Monday, June 13, 2011
With all of the comic book related films coming out or on the horizon, it's easy to sweep X-Men: First Class under the rug. They aren't the draw that DC's big two are and their story isn't going to tie into the upcoming Avengers film. They don't even have the familiar fan favorites like Wolverine, Storm and Cyclops this go around. I didn't know whether I was that interested in this film either. I've been burned by the X-Men so badly lately with embarrassments like Last Stand and Wolverine. However, First Class is just the shot in the arm the series needed. Working as something of a reboot, First Class returns the franchise to the glory of the first two Singer films and even, in some ways, improves upon them.
Speaking of the Singer films, First Class begins on the right foot by using a scene identical to the one that began the first X-Men film. This is only logical considering the film's heavy focus on Erik Lehnsherr AKA Magneto. As a child I was really struck by the emotionally intense opening, which featured young Erik being ripped away from his mother at the gates of a concentration camp, which incites his mutant powers. It's use in First Class is no less intense, but this time Kevin Bacon's Sebastian Shaw character is inserted into the story.
I had some concerns about how Erik as a young man would be portrayed in the film, despite my being a fan of Michael Fassbender, but those were quickly put to rest. I expected a less enraged, more conflicted character than the one we've seen Ian McKellen play, but Fassbender's Magneto has perhaps an even harder edge. From the get-go, he's hunting down and viciously handling ex-Nazis, all the while using his unique power in startling violent ways - which I suppose isn't surprising considering the director. Even when he teams up with the more friendly mutants, he maintains his edge up until the fantastic and tense conclusion. Fassbender really knocks this out of the park, with every scene being better for having him in it.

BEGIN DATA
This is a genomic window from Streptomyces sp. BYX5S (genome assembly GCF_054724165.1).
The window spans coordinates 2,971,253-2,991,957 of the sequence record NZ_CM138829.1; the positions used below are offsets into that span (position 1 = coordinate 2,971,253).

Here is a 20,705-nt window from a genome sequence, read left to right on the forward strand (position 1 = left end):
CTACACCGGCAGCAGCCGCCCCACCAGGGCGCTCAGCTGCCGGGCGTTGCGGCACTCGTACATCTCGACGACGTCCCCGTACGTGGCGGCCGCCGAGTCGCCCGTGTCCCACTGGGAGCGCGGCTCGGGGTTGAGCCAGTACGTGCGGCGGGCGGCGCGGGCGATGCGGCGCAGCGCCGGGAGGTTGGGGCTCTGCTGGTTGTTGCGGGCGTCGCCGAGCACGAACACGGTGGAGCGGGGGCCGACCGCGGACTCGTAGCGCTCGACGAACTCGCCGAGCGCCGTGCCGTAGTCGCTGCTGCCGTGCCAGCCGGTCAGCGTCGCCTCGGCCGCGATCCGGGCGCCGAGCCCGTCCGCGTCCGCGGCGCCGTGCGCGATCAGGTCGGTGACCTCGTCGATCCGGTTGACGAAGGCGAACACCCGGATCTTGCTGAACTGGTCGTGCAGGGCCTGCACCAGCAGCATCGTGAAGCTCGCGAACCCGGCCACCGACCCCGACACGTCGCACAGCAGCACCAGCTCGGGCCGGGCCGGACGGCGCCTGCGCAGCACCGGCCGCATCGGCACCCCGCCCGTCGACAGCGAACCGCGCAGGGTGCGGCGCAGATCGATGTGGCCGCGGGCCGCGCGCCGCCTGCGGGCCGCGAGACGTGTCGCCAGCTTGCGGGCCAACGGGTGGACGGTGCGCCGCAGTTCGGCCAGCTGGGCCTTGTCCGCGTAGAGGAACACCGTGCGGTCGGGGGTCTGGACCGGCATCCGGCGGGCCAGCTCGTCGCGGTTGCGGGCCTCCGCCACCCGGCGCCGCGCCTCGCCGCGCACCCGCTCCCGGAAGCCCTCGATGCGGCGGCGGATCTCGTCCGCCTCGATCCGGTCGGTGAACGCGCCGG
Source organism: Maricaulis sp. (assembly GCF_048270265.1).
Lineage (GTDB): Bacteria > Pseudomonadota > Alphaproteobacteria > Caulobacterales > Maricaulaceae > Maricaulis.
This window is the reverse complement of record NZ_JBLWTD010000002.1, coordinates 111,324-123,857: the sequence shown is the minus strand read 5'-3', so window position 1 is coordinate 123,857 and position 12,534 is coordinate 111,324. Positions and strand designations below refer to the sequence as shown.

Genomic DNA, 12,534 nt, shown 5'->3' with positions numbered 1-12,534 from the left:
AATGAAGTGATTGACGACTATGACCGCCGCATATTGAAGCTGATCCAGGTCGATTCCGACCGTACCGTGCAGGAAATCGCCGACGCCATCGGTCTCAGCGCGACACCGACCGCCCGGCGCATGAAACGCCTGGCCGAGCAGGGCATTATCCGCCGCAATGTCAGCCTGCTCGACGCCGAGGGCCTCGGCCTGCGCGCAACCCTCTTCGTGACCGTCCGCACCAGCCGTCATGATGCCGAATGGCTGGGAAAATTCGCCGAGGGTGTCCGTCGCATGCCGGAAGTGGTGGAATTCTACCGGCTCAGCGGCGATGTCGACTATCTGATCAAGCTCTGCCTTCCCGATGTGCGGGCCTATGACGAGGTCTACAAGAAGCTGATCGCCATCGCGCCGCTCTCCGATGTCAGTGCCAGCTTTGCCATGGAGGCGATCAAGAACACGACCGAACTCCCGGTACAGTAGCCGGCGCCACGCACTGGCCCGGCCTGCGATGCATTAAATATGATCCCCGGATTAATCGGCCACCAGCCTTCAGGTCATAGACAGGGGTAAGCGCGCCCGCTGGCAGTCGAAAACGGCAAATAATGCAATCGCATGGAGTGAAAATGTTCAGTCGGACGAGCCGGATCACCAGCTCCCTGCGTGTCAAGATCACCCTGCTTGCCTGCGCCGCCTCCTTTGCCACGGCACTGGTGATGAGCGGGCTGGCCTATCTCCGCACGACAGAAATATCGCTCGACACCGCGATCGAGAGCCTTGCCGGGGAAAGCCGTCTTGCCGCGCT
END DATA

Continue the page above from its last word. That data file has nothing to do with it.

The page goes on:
The other main strong-point is in the film's other lead, James McAvoy as a young Charles Xavier. He brings a lot of humor, intelligence and an appropriate 60's sensibility that you'd hope from the man who will become Patrick Stewart. Despite their opposing viewpoints, Xavier and Lehnsherr make for a dynamic and believable pair, with the former helping the latter control his power and mollify his pain through use of his own unique gift. One of the highlights of their pairing is a scene in which they use a newly constructed Cerebro to hunt down and recruit various mutants, which features a highly-satisfying cameo. Their well-developed pairing comes to an emotional ending, which anyone who knows anything about X-Men could guess about. Frankly, I think I would have enjoyed the film more if it were simply the Fassbender-McAvoy show.
The film's weakpoints come from its supplementary characters. The ones that are given more attention like Beast and Mystique are fine, but the other recruits fall a little flat or feel a bit lame, especially in their little party scenes. The character Angel is particularly unpleasant and poorly acted, receiving way more attention than was necessary. I thought that the film held true to its period setting and 60's style for the most part, but it falls by the wayside on occasion, specifically with this Angel character who does not uphold the aesthetic or attitude in any way.
Some of the other rogues in this film were a bit unnecessary as well, however the primary antagonists in Bacon and Jones were quite good.
X-Men: First Class definitely sets itself apart from it's predecessors with many new characters, a whole new cast and its unique temporal setting, but it still connects itself to the other films when it counts. All in all though, and no disrespect to Singer, it might just be the best X-Men film of all (with X2 close behind). Vaughn is at his very best here, finding an outlet for his talents with this stylish and hyper-violent film. The conclusion definitely leaves the franchise open for a sequel in the same vein. Vaughn should forget his Kick-Ass follow-up as it would be a waste of time. I'm not sure anyone anticipated or wanted this prequel/reboot, but it's what we have and we're damn lucky.
Despite my reservations about some of the lamer characters, I have to give the film an 'A' based on Fassbender and McAvoy alone.
Posted by The Schmoo at 10:14 PM